Around the beginning of the summer, her health started going down. One thing after another, but then the last few weeks it was really looking bad. When we went to Oklahoma last month, SoldierMan and I visited her, but they had her on so much medication she was asleep the whole time we were there. I don't really remember it too well. I don't want to. That wasn't really her.
Finally, last week, she went home to Heaven. And maybe that's why it's so difficult for me to really feel sorrow. It's a net positive. She's no longer sick. No long blind. No longer dying, since we're all dying from the day we were born.
To paraphrase a former pastor, "You may have heard my grandmother died. This is a horrible lie. She is more alive than she has ever been."
Another big reason - please excuse the shameless plug - is because, about this time last year, I read Randy Alcorn's book Heaven. Several books have come out recently about Heaven, but this is the real deal. He takes what the Bible says about Heaven and puts it all together in a picture of a completely tangible world. If you read any one book this year, read this one. It is by far the most exciting book I've ever read.
But, to go back, having a vivid, tangible concept of Heaven and the people there has been such a great comfort, and has been so very real to me the last few days. I don't feel like she died. I feel like the kids in Voyage of the Dawn Treader, watching little Reepicheep pass over the waters into Aslan's Country. She left, but she's not "gone." And she's certainly not dead like a battery is dead. Or, as Alcorn says, I haven't lost her, I've just lost contact with her. I know exactly where she is.
And I don't just believe it. I know. That's been the other surprising thing of the weekend. How surely I know that Mawmaw is still alive, is in Heaven, and is waiting to see us all again. Waiting to see me again. "I write these things to you who believe in the name of the Son of God that you may know that you have eternal life." 1 John 5:13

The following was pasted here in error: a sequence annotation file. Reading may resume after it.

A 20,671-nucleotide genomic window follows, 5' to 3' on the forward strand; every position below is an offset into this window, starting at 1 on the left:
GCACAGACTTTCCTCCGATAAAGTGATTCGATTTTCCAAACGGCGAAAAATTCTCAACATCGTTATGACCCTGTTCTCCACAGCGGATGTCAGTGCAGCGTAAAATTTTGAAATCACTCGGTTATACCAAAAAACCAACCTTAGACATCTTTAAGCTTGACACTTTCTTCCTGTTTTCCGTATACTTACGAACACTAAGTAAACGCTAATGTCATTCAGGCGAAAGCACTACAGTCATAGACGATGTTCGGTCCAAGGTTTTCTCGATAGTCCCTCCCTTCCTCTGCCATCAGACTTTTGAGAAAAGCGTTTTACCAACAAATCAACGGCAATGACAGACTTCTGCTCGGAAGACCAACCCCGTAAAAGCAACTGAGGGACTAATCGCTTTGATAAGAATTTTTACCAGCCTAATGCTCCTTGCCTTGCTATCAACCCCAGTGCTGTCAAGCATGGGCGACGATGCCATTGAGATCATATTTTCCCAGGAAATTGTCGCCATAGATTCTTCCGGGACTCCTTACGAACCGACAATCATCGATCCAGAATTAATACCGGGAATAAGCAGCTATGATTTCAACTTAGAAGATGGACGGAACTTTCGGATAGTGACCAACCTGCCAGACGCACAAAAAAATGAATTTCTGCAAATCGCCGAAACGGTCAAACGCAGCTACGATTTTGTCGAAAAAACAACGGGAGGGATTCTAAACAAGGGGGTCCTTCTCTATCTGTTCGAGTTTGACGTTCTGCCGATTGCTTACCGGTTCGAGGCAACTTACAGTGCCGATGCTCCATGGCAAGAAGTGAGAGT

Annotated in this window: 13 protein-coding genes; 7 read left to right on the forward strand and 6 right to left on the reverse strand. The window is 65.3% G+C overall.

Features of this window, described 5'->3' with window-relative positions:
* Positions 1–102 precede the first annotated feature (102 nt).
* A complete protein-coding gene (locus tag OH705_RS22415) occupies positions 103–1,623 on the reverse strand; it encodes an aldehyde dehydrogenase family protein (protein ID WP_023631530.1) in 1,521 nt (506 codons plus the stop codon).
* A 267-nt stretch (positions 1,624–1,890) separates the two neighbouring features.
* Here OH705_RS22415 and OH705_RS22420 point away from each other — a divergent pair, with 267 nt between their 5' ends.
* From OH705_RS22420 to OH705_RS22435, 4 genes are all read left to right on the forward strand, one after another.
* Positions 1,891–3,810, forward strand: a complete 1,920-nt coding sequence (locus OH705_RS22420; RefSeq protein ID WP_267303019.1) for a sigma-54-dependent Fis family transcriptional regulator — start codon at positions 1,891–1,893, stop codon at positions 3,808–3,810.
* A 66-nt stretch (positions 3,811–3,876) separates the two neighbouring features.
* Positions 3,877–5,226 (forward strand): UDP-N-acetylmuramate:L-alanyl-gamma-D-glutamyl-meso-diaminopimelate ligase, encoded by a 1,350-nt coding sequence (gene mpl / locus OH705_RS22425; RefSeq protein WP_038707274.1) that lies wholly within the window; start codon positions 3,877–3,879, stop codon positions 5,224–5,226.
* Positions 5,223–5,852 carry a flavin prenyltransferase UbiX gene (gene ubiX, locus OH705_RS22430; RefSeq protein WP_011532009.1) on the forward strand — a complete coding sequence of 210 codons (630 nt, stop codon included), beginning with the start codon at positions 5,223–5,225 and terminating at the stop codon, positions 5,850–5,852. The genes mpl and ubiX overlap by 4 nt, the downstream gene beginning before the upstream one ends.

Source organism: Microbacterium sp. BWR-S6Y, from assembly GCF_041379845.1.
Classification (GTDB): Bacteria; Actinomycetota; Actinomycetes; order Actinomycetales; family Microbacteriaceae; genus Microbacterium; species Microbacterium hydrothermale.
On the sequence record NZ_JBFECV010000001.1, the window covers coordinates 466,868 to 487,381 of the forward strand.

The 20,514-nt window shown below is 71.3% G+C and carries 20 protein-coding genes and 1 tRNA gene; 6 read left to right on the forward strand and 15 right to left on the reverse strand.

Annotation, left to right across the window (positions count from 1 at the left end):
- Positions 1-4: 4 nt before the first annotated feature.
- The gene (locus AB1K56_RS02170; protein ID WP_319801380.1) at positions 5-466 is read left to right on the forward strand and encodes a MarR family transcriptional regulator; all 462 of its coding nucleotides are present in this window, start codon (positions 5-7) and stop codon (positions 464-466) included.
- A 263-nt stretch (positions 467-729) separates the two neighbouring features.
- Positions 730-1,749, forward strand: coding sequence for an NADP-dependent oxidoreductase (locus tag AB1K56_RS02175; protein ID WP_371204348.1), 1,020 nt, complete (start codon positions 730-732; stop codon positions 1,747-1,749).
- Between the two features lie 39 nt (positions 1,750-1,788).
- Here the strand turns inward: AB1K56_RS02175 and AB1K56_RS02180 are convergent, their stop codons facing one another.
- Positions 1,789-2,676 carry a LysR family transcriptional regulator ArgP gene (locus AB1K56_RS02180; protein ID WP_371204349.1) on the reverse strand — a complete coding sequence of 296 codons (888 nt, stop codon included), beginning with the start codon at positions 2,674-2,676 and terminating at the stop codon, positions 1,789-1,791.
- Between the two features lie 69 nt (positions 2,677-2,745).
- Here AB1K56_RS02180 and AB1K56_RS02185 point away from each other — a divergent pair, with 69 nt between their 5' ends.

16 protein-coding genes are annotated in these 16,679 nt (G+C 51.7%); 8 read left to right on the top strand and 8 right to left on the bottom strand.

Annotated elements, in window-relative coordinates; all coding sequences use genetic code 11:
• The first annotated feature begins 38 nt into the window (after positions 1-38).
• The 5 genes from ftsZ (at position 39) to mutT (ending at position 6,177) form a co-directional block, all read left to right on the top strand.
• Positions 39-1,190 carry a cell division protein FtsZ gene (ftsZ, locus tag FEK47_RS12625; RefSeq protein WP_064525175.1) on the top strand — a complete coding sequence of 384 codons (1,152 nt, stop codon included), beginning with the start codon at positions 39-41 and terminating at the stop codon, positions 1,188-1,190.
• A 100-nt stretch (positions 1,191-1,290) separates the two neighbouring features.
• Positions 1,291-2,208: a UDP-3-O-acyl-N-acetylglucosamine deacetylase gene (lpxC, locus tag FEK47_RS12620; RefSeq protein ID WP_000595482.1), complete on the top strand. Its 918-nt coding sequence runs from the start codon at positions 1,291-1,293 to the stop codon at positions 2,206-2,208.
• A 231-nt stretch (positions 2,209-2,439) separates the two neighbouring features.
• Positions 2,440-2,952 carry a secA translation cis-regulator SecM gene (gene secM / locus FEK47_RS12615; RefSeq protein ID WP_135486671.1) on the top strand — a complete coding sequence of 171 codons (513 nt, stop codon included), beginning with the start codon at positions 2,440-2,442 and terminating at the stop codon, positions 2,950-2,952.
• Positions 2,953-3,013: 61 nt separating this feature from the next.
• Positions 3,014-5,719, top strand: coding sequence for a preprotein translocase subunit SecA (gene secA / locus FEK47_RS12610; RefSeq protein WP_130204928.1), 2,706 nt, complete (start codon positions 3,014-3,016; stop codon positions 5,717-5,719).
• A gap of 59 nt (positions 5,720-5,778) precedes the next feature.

The service on Wednesday was beautiful. A cousin of mine led in a congregational hymn. Both her pastors from the last 10 years spoke. Other cousins did special music. Another cousin read her obituary. I eulogized her. Mom and Sister's Boyfriend compiled a video slideshow of pictures of her and family members throughout the years, from the 1930s on. It was positive. It was respectful. It was even joyful at times. We laughed. We cried. We went back to her house afterwards and ate and visited and remembered. It is exactly what she would have wanted - all her family, in one place, happy.
I know I'll really feel like she's gone the next time I get an impulse to call her and ask how someone is doing. I know I'll feel her absence strongly when we go back for Christmas, which (God willing) will still be at her house. (We're working on that.) My biggest regret is that she didn't live to meet my first child. That was always a dream I had taken for granted. Now, it's gone.
Right now, I'm just thankful I had the chance to know her in my lifetime, and to make so many wonderful memories.